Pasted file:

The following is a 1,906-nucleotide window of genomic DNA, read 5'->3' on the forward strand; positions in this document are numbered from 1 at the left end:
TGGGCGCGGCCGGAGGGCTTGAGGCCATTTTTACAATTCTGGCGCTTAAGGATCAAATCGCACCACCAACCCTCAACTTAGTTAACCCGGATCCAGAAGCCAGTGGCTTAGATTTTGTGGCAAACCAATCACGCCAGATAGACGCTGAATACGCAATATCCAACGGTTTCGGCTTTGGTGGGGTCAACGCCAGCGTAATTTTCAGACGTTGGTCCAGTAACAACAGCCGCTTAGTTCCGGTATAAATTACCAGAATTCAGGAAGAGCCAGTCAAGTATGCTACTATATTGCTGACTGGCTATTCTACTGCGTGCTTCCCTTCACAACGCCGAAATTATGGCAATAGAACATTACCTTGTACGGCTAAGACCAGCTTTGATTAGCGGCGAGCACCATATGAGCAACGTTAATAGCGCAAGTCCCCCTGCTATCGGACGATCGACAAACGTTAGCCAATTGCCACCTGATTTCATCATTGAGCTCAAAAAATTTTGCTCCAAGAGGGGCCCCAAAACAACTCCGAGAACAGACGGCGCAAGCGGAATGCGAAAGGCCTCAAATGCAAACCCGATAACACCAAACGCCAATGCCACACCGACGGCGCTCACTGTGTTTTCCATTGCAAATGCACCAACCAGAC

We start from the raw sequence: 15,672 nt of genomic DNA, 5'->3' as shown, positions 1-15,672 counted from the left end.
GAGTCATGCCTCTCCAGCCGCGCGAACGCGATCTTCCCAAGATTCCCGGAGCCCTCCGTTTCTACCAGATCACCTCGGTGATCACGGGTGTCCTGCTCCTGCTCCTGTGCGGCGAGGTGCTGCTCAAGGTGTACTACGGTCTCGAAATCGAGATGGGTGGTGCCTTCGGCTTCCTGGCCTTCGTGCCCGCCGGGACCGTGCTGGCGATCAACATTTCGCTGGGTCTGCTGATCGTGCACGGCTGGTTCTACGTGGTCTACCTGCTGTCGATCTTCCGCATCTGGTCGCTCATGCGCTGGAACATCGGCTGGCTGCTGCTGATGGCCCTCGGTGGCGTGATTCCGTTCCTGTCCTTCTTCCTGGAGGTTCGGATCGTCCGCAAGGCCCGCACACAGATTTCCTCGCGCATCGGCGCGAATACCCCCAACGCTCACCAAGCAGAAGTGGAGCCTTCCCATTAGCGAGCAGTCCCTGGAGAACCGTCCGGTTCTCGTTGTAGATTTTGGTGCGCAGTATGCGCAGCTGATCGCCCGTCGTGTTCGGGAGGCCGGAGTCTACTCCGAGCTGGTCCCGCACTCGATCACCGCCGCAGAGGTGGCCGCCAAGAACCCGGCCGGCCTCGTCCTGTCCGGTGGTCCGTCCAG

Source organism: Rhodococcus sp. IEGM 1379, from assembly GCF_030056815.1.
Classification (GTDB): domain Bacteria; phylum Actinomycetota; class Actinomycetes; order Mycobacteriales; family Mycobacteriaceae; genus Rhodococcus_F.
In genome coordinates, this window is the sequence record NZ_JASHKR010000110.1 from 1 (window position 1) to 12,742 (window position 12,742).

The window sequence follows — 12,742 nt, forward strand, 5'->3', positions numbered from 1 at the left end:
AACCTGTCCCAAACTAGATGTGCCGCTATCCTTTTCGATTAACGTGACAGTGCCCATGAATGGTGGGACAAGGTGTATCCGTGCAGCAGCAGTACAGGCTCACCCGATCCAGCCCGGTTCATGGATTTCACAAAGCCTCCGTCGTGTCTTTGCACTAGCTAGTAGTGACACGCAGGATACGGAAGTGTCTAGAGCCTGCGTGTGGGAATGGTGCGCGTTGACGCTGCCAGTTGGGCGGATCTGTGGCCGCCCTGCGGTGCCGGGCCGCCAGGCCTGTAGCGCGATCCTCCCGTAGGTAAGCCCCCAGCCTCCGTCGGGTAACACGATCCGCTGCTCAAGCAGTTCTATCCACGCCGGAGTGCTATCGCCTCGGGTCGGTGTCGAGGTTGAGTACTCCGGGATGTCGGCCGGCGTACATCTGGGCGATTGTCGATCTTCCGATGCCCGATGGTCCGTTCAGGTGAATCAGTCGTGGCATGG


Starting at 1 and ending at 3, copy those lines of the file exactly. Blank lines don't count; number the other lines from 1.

The following is a 1,906-nucleotide window of genomic DNA, read 5'->3' on the forward strand; positions in this document are numbered from 1 at the left end:
TGGGCGCGGCCGGAGGGCTTGAGGCCATTTTTACAATTCTGGCGCTTAAGGATCAAATCGCACCACCAACCCTCAACTTAGTTAACCCGGATCCAGAAGCCAGTGGCTTAGATTTTGTGGCAAACCAATCACGCCAGATAGACGCTGAATACGCAATATCCAACGGTTTCGGCTTTGGTGGGGTCAACGCCAGCGTAATTTTCAGACGTTGGTCCAGTAACAACAGCCGCTTAGTTCCGGTATAAATTACCAGAATTCAGGAAGAGCCAGTCAAGTATGCTACTATATTGCTGACTGGCTATTCTACTGCGTGCTTCCCTTCACAACGCCGAAATTATGGCAATAGAACATTACCTTGTACGGCTAAGACCAGCTTTGATTAGCGGCGAGCACCATATGAGCAACGTTAATAGCGCAAGTCCCCCTGCTATCGGACGATCGACAAACGTTAGCCAATTGCCACCTGATTTCATCATTGAGCTCAAAAAATTTTGCTCCAAGAGGGGCCCCAAAACAACTCCGAGAACAGACGGCGCAAGCGGAATGCGAAAGGCCTCAAATGCAAACCCGATAACACCAAACGCCAATGCCACACCGACGGCGCTCACTGTGTTTTCCATTGCAAATGCACCAACCAGAC

We start from the raw sequence: 15,672 nt of genomic DNA, 5'->3' as shown, positions 1-15,672 counted from the left end.